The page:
The Dow Jones Industrial Average (INDEX: ^DJI) jumped 1.4% on Friday, rising 173 points as retailers kicked off the official start of the holiday shopping season. But with global financial and economic concerns still an ever-present threat, no doubt the gains will be short-lived.
Yet while I expect the exuberance will be fleeting and we'll see greater volatility in the markets, some stocks even rose by double-digit percentages.
Molycorp (NYS: MCP)
Research In Motion (NAS: RIMM)
Star Scientific (NAS: STSI)
Yet resist the urge to high-five everyone in the cubicles next to you. Smart investors won't celebrate until they know why their stock surged, because without a fundamental basis for the bounce, these stocks could just as quickly make the return trip down.
No news is good news
"Truth is so rare that it is delightful to tell it," or so wrote Emily Dickinson. Obviously, the market hasn't taken my advice to avoid rare-earths mineral miner Molycorp, because it has been less than forthright with investors about SEC investigations into the accuracy of its public disclosures. While that's rarely something you want to buy into, Molycorp's stock has soared almost 40% since I penned that missive, as insiders including the company's CEO have bought tens of thousands of shares of the depressed stock.
Insider buying is often a bullish sentiment, but there are still lingering doubts about the company's financial wherewithal and the way the SEC investigation will play out. Although the market's ignored my advice, I think I'll be proved right in the end, so I'll rate Molycorp to underperform the markets on Motley Fool CAPS, the 180,000 member-driven investor community that translates informed opinion into stock ratings of one to five stars.
Tell me in the comments section below if you agree that Molycorp's outperformance is as rare as hen's teeth.
Another company rubbing my nose in an underperform rating is Research In Motion, which has been rising based on hopes that its new BlackBerry 10 operating system will prove to be the lever that throws sales into high gear again.
Nokia (NYS: NOK) has garnered positive reviews for its new Lumia 920, suggesting that there is pent up-demand for a phone that will break the hegemony of Apple's (NAS: AAPL) iOS and Google's (NAS: GOOG) Android platform, and analysts suggest that carriers such as Verizon (NYS: VZ) and AT&T (NYS: T) want to break their stranglehold.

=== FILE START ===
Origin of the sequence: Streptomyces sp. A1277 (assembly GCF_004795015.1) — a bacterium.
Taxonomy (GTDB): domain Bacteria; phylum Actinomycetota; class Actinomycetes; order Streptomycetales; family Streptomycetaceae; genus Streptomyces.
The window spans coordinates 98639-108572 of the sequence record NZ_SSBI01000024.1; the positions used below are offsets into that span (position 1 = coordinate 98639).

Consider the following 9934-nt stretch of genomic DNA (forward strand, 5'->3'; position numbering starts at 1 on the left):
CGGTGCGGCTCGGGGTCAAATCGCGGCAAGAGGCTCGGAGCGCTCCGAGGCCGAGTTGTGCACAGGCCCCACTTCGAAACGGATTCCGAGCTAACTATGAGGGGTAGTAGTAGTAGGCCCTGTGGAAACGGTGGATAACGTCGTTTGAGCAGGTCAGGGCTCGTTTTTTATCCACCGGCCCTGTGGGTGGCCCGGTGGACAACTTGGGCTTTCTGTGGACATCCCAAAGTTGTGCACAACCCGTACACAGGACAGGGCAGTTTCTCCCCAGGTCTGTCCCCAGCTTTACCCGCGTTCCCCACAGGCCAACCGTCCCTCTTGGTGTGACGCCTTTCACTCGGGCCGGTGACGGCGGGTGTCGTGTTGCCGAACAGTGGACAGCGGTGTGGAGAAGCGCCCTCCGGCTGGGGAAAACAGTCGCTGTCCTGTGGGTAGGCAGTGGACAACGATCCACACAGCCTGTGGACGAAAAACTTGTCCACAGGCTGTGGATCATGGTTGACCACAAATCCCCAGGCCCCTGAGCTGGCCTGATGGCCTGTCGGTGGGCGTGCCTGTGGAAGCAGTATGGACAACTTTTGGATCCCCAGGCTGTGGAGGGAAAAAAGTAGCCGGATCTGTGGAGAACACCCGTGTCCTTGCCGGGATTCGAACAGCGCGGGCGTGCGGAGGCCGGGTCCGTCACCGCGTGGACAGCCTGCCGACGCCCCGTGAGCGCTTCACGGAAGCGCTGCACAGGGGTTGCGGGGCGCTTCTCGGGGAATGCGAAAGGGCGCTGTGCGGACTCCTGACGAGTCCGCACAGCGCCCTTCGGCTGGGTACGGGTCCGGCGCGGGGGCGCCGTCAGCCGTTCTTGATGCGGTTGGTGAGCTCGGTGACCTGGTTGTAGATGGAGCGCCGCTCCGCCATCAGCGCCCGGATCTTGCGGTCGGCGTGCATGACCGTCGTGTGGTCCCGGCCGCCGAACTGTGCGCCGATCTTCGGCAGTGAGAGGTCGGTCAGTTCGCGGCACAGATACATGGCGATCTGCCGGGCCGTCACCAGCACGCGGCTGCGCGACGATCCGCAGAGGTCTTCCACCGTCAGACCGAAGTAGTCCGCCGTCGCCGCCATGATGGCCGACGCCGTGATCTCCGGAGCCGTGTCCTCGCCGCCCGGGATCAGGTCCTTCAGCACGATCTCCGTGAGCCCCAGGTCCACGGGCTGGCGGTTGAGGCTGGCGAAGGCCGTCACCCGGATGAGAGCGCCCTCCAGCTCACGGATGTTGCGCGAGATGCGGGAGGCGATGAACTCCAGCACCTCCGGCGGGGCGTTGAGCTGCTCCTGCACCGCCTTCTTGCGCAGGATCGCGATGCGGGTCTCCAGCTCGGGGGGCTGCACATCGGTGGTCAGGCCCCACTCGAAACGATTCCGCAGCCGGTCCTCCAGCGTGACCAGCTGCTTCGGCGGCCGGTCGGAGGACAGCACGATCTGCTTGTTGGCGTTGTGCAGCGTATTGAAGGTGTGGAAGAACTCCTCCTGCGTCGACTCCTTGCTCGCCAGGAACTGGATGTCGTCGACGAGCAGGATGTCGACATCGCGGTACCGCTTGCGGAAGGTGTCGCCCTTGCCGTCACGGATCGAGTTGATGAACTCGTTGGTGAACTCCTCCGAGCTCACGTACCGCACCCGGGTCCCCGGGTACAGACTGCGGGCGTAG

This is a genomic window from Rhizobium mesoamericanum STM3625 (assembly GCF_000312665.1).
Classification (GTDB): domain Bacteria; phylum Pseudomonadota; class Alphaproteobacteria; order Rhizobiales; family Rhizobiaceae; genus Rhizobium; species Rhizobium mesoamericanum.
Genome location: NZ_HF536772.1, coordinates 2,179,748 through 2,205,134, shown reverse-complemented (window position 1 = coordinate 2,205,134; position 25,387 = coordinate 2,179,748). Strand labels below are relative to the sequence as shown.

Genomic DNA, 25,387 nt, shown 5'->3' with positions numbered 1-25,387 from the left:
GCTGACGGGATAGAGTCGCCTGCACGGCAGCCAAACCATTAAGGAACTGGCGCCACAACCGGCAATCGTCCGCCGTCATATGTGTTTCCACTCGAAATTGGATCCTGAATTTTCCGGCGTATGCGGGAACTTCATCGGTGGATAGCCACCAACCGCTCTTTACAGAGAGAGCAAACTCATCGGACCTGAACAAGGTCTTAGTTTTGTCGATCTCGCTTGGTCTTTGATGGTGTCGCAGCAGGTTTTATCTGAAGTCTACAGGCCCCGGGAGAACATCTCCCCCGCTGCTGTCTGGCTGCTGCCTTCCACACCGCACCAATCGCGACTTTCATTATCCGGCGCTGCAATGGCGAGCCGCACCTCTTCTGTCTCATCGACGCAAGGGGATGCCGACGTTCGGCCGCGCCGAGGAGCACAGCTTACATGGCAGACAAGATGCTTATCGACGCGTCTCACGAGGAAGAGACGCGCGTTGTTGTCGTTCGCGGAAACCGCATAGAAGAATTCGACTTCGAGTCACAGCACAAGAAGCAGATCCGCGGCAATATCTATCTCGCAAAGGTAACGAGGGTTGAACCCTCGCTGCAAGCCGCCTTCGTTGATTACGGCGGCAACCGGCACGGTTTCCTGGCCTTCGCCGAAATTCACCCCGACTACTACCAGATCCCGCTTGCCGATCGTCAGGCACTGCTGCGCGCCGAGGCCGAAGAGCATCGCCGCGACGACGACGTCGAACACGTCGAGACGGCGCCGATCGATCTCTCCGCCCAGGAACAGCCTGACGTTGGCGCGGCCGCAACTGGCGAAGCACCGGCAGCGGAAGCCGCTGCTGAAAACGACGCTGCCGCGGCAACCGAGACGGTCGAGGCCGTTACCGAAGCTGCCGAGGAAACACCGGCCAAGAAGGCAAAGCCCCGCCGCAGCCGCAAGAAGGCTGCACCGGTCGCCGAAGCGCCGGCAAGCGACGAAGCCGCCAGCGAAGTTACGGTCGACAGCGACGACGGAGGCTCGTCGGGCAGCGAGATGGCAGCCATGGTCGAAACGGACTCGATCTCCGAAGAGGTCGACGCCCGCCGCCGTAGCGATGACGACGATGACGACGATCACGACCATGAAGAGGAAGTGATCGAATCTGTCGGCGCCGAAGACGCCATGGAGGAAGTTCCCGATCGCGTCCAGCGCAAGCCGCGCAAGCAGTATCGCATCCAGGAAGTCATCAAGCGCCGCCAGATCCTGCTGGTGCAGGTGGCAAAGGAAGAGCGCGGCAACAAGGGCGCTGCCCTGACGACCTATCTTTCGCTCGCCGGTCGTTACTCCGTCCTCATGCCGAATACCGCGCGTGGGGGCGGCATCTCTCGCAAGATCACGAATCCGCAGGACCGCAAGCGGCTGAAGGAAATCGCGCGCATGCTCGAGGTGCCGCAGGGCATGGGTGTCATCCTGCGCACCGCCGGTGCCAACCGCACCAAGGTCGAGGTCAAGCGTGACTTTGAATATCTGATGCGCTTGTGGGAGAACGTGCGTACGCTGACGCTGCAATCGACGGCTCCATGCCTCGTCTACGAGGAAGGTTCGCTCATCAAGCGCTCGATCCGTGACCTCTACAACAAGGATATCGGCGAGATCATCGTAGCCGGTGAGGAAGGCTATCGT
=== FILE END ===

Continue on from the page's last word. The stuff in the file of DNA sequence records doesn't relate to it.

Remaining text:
Yet theory and practice are two different things, and despite some hints that BB10 will be at least as good as iOS and Android, until it's in the marketplace we won't know -- and that's still a few months away. In the meantime, analysts are now simply trying to outdo one another with how upbeat they can sound about the tidal wave of change RIM will wreak on the market. One analyst calls for a price target of more than $40 a share, while another upped his estimates of phone sales to 35.5 million from 31.6 million ... all for something not even on the market yet!
This wall of euphoria seems ripe for tumbling down, so I'll be leaving my underperform rating on CAPS in place. It's currently losing to the indexes, as the stock has soared 55% since I weighed in on Research In Motion in August, compared with the S&P 500's 2% fall, but there seems too much riding on hope. Let me know below if you plan on upgrading your phone -- BlackBerry or otherwise -- to the new system in 2013.
Supplements maker Star Scientific continued the run higher it began more than one week ago, when it reported a financing deal that had the CEO and other large investors putting $20 million into the company through the exercise of warrants. The stock has moved higher by some 66%, as investors ignored the warning that the arrangement actually caused Star to leave a lot of money on the table in the process.
As it moves away from tobacco products and focuses on its Anabloc dietary supplement, perhaps they think this will still give the company sufficient capital to overcome short-term doubts about its viability and allow it to continue growing in the future. I'm not so certain about that, so after yet another day of running higher, I'll be rating Star Scientific to underperform the broad indexes on CAPS. Let me know, though, whether you think Star will smoke out the naysayers.
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The article Whoa! What Just Happened With My Stock? originally appeared on Fool.com.
Rich Duprey owns shares of Apple. The Motley Fool owns shares of Apple and Google. Motley Fool newsletter services recommend Apple, Google, and AT&T. Try any of our Foolish newsletter services free for 30 days. We Fools don't all hold the same opinions, but we all believe that considering a diverse range of insights makes us better investors. The Motley Fool has a disclosure policy.
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